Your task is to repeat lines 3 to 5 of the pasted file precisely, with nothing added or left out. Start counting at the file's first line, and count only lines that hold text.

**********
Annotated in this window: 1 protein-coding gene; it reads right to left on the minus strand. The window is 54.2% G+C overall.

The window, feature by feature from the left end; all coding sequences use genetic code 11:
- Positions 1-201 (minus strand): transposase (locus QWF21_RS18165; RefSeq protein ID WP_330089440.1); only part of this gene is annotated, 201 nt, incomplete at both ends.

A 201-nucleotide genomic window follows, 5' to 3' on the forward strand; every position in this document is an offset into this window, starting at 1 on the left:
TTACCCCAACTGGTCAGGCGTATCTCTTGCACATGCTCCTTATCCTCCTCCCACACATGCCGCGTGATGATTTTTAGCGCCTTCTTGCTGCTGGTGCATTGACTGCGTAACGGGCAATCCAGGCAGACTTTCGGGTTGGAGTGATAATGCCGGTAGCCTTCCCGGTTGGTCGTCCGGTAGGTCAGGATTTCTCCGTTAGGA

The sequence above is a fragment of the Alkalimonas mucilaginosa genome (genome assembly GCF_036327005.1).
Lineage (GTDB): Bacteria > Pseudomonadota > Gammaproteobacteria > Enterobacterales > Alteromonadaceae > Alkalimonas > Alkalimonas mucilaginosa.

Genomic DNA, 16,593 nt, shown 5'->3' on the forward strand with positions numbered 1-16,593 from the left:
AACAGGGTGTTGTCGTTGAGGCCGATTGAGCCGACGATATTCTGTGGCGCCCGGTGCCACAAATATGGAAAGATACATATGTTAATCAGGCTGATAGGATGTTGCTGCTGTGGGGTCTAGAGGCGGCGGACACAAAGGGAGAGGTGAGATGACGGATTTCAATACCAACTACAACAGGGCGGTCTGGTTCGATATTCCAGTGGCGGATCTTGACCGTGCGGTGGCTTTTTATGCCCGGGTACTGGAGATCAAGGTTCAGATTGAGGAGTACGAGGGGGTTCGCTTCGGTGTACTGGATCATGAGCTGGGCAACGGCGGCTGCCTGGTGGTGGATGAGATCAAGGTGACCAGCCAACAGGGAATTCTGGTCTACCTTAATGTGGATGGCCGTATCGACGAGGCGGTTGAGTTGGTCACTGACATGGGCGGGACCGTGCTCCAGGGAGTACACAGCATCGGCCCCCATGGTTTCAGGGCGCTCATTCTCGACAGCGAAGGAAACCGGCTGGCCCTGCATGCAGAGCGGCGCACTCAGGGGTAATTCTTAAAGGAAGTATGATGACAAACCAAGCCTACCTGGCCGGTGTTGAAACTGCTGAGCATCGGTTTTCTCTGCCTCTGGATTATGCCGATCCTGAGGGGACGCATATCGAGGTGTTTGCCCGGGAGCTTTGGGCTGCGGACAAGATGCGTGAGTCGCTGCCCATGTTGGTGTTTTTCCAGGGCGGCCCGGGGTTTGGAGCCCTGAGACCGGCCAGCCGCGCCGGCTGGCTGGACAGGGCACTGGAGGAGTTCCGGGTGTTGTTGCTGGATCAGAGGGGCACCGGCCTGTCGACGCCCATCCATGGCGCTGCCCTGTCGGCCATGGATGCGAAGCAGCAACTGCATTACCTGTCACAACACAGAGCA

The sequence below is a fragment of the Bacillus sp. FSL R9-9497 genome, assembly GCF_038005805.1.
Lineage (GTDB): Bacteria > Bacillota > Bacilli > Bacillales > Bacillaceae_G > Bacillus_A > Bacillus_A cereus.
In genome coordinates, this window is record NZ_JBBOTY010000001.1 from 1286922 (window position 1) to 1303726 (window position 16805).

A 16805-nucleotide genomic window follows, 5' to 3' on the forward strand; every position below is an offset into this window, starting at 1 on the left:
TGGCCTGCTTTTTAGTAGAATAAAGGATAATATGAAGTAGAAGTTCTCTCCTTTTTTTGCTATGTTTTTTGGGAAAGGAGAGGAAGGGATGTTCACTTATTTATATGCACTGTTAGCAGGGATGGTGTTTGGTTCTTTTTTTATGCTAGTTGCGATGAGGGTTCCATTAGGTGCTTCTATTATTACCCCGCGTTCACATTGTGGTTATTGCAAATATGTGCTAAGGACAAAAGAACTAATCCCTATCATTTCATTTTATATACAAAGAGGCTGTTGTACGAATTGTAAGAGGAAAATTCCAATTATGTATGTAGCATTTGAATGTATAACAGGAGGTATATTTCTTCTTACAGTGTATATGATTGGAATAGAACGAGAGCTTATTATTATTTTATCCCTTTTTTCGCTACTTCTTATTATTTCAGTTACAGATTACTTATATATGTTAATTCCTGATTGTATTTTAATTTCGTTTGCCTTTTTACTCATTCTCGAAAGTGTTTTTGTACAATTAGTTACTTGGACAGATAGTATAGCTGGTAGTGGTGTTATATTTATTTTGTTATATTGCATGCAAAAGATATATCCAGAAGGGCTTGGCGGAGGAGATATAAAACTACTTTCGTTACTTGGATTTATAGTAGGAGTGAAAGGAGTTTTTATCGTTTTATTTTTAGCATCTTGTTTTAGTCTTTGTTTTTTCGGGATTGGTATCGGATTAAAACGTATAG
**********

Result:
- Positions 1-201 (minus strand): transposase (locus QWF21_RS18165; RefSeq protein ID WP_330089440.1); only part of this gene is annotated, 201 nt, incomplete at both ends.

A 201-nucleotide genomic window follows, 5' to 3' on the forward strand; every position in this document is an offset into this window, starting at 1 on the left:
TTACCCCAACTGGTCAGGCGTATCTCTTGCACATGCTCCTTATCCTCCTCCCACACATGCCGCGTGATGATTTTTAGCGCCTTCTTGCTGCTGGTGCATTGACTGCGTAACGGGCAATCCAGGCAGACTTTCGGGTTGGAGTGATAATGCCGGTAGCCTTCCCGGTTGGTCGTCCGGTAGGTCAGGATTTCTCCGTTAGGA